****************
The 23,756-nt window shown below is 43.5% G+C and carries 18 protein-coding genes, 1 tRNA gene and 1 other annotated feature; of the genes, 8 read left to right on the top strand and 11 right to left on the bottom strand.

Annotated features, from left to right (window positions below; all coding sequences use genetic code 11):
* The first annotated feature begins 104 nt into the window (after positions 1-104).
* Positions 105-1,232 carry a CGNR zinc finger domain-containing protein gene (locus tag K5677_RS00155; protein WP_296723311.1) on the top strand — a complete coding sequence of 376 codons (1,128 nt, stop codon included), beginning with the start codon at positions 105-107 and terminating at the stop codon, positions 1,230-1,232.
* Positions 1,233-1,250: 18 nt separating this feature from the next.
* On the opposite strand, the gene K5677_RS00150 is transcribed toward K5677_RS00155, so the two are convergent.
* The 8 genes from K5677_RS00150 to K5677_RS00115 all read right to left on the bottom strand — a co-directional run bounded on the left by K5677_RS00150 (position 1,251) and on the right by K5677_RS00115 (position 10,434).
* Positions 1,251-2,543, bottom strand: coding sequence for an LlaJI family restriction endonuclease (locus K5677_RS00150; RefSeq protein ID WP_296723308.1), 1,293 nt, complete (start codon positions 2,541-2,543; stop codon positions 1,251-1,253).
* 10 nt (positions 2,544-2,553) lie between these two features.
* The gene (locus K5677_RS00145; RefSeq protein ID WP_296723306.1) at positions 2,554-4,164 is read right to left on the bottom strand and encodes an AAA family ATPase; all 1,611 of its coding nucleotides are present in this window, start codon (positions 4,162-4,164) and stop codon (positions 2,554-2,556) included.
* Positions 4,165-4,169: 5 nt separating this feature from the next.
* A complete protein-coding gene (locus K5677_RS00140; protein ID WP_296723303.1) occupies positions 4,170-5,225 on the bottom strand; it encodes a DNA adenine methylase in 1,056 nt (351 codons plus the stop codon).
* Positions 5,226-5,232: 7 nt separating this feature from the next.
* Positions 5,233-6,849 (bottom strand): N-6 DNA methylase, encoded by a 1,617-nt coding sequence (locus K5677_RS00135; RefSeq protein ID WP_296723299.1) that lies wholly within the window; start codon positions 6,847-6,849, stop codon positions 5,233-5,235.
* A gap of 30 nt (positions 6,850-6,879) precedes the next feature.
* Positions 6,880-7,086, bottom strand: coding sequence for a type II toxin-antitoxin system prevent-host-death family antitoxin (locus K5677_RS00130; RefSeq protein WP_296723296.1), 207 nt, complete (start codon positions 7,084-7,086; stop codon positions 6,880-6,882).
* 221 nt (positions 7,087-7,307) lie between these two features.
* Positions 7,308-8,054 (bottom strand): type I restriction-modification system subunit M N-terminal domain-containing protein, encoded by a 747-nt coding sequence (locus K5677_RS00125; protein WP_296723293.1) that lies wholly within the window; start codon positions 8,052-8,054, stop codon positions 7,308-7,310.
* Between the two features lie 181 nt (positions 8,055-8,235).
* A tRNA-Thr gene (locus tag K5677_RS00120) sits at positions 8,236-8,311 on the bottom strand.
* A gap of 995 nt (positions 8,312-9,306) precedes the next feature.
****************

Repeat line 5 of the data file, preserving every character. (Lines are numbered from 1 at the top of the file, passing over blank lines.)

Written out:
* Positions 1,233-1,250: 18 nt separating this feature from the next.